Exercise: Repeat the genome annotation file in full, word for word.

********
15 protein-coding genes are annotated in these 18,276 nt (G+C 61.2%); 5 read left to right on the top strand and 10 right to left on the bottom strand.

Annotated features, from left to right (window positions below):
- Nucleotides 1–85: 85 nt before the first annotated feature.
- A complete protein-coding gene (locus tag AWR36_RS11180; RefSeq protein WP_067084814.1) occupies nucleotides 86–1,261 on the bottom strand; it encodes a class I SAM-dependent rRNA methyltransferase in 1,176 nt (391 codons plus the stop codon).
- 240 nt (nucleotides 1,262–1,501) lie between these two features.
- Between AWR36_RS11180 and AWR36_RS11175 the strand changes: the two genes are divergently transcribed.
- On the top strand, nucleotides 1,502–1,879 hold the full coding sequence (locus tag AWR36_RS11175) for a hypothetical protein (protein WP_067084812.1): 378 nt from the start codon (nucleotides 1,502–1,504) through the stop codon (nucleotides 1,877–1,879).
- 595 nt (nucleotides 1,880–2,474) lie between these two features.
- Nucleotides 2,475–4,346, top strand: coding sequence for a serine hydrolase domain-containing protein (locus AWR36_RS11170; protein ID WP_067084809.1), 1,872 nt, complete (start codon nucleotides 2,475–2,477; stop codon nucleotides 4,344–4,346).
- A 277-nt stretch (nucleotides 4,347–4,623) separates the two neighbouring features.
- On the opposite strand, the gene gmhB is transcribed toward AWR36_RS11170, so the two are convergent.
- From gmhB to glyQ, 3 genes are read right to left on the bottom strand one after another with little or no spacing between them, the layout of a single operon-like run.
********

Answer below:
15 protein-coding genes are annotated in these 18,276 nt (G+C 61.2%); 5 read left to right on the top strand and 10 right to left on the bottom strand.

Annotated features, from left to right (window positions below):
- Nucleotides 1–85: 85 nt before the first annotated feature.
- A complete protein-coding gene (locus tag AWR36_RS11180; RefSeq protein WP_067084814.1) occupies nucleotides 86–1,261 on the bottom strand; it encodes a class I SAM-dependent rRNA methyltransferase in 1,176 nt (391 codons plus the stop codon).
- 240 nt (nucleotides 1,262–1,501) lie between these two features.
- Between AWR36_RS11180 and AWR36_RS11175 the strand changes: the two genes are divergently transcribed.
- On the top strand, nucleotides 1,502–1,879 hold the full coding sequence (locus tag AWR36_RS11175) for a hypothetical protein (protein WP_067084812.1): 378 nt from the start codon (nucleotides 1,502–1,504) through the stop codon (nucleotides 1,877–1,879).
- 595 nt (nucleotides 1,880–2,474) lie between these two features.
- Nucleotides 2,475–4,346, top strand: coding sequence for a serine hydrolase domain-containing protein (locus AWR36_RS11170; protein ID WP_067084809.1), 1,872 nt, complete (start codon nucleotides 2,475–2,477; stop codon nucleotides 4,344–4,346).
- A 277-nt stretch (nucleotides 4,347–4,623) separates the two neighbouring features.
- On the opposite strand, the gene gmhB is transcribed toward AWR36_RS11170, so the two are convergent.
- From gmhB to glyQ, 3 genes are read right to left on the bottom strand one after another with little or no spacing between them, the layout of a single operon-like run.